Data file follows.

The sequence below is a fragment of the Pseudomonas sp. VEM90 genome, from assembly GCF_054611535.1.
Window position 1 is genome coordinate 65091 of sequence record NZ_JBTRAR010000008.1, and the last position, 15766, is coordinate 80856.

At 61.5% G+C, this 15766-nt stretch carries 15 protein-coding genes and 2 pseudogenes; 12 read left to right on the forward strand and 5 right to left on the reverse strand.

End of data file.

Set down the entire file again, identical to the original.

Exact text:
The sequence below is a fragment of the Pseudomonas sp. VEM90 genome, from assembly GCF_054611535.1.
Window position 1 is genome coordinate 65091 of sequence record NZ_JBTRAR010000008.1, and the last position, 15766, is coordinate 80856.

At 61.5% G+C, this 15766-nt stretch carries 15 protein-coding genes and 2 pseudogenes; 12 read left to right on the forward strand and 5 right to left on the reverse strand.